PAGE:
Drilling opponents converge on NC federal meeting
RALEIGH, N.C. (AP) — Hundreds of environmentalists opposed to the Trump administration proposal to expand offshore drilling in the Atlantic and other ocean waters converged Monday to press their case at the federal government’s only public meeting for input in North Carolina.
A smaller group of oil and natural gas boosters also gathered at a Raleigh hotel holding one of the nearly two dozen “open houses” put on by the Bureau of Ocean Energy Management nationwide. The open houses are to allow the public to speak directly with bureau staff and receive information on the five-year leasing program under proposal.
The Trump proposal would vastly expand offshore oil drilling from the Atlantic to the Arctic and Pacific oceans, including in areas off more than a dozen states where drilling is presently blocked. If approved, it would open 90 percent of the nation’s offshore reserves to development by private companies between 2019 and 2024.
Individuals and groups could file written comments on laptops at Monday’s meeting, but the format didn’t allow people to speak into a microphone as at a public hearing.
Several environmental groups scheduled a “Don’t Drill NC” rally at the same hotel, buttressed by speakers and scores of coastal officials, business leaders and other citizens bused in from the Outer Banks, Morehead City and elsewhere. Several said the risk of any damaging oil spill to the coastline is too great when the state generates $3.8 billion in revenues and more than 50,000 jobs combined by the tourism and fishing industries. They also charged that the state’s fragile barrier islands and marine estuaries would be too vulnerable to any spilled oil.
“It’s going to stay there for generations. The stuff is not going to go away,” said Mark Hooper, a Carteret County commercial fisherman and rally speaker. “We have to have some sacred ground somewhere, and I would contend for a lot of people it’s walking on that beach, looking at that ocean.”
The opponents’ top ally is Democratic Gov. Roy Cooper. He has threatened litigation unless North Carolina is left out similar to the exemption the Republican presidential administration appears to have offered to GOP Florida Gov. Rick Scott. North Carolina Department of Environmental Quality Secretary Michael Regan, a Cooper appointee, also spoke to a raucous rally crowd, urging them to remain vigilant in their opposition. Regan said four companies are “lined up” to ask permission to drill off the coastline.
Top state Republicans, including former Gov. Pat McCrory, generally have supported offshore expansion as part of an all-of-the-above energy strategy they say would create more jobs and state tax revenues.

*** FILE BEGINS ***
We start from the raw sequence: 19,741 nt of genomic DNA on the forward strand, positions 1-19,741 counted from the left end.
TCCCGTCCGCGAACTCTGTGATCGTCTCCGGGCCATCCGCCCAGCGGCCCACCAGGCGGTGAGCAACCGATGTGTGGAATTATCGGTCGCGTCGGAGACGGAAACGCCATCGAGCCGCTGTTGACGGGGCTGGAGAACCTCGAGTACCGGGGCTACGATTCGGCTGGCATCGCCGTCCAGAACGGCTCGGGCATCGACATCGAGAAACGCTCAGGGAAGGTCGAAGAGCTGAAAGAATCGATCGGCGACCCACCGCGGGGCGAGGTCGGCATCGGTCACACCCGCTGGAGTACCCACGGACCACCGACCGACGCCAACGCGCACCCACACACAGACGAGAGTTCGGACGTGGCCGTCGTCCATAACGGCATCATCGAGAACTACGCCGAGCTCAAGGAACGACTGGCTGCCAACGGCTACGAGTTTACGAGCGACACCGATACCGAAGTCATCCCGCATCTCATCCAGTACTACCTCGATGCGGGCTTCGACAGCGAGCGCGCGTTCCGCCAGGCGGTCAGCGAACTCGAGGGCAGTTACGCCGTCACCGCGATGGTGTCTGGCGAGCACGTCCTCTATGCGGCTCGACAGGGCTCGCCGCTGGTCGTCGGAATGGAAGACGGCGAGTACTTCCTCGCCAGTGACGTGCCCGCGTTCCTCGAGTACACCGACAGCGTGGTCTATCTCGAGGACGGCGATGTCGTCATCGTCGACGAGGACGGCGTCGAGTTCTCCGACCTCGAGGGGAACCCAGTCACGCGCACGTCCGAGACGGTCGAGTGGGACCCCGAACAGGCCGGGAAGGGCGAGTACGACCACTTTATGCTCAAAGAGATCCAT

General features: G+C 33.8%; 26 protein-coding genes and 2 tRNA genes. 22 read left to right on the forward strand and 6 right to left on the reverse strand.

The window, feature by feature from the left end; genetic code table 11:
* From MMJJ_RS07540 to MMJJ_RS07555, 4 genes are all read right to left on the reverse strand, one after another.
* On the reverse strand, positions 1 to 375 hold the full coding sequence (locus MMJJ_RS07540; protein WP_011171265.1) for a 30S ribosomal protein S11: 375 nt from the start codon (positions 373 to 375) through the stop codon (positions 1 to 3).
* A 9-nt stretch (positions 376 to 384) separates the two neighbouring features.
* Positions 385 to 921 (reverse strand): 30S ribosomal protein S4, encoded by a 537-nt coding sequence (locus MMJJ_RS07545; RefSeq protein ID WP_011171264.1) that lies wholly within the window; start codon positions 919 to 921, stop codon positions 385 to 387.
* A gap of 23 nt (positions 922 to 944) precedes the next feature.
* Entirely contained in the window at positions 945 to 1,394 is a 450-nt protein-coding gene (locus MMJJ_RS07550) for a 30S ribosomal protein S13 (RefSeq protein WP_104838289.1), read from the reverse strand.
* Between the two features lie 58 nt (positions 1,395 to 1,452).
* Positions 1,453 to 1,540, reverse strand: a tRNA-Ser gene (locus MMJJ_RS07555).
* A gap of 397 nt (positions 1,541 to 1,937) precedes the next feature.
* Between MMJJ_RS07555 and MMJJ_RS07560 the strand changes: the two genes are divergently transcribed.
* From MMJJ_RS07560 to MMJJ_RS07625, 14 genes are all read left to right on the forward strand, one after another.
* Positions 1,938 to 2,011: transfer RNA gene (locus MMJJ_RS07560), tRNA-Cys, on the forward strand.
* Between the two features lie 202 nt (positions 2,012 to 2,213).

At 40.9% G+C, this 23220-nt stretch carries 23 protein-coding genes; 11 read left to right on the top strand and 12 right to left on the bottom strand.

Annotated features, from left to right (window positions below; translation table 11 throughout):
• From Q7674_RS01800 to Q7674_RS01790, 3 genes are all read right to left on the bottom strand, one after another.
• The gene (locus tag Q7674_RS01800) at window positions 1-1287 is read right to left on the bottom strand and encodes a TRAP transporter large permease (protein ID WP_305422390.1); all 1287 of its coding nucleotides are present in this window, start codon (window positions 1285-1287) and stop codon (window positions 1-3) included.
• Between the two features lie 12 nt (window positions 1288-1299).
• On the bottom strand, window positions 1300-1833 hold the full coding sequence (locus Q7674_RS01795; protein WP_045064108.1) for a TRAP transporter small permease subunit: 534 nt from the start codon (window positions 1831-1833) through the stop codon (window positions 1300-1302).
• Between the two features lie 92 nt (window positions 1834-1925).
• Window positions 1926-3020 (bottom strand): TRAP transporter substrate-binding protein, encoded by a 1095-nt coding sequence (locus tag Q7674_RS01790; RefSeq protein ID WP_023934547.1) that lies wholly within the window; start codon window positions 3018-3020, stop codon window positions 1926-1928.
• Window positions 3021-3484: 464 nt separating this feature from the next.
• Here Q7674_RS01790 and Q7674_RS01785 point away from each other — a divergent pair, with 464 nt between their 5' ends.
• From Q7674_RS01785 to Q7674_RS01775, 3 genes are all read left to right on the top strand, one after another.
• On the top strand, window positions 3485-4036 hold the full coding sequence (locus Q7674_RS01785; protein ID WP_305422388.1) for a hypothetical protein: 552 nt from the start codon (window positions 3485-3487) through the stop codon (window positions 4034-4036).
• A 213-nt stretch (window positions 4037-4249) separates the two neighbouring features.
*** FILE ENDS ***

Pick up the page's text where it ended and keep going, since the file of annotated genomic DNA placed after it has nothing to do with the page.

Conservative activists and representatives of the energy industry held their own news conference at the hotel to urge expansion. They said offshore energy exploration off the North Carolina coast would give a long-term boost to eastern North Carolina and help make the state energy independent. It also could generate more than 50,000 jobs over time, according to data provided by the American Petroleum Institute.
“Gov. Cooper and other outspoken opponents of offshore energy development have said ‘not off our coast’ or essentially ‘not in my backyard,'” David McGowan with the North Carolina Petroleum Council said. “This is not a productive, responsible state energy strategy.” Some news conference speakers downplayed the threat for environmental damage. The 2010 Deepwater Horizon and 1989 Exxon Valdez spills still loom large in the narrative of anti-drilling opponents.
“The safety record of oil and gas in the United States has been superb,” said drilling supporter Matthew Horsley of Pinehurst, a retired army colonel.
But Robert Woodard, the Republican chairman of the Dare County commission, spoke at the opponents’ rally, unhappy that the federal government didn’t set additional public hearings on the Outer Banks and in other coastal communities.
“We have nothing to gain and everything to lose,” Woodard told the crowd. “Why in the world would we want to destroy the pristine blue waters off our coast?”
The public meetings for this draft leasing program wrap up March 8. After that, the bureau could narrow the areas for leasing and publish another proposal, leading to more time for public comment. A final proposal would be subject to review. The Interior Department wants the program finalized by the end of 2019, according to the bureau’s website.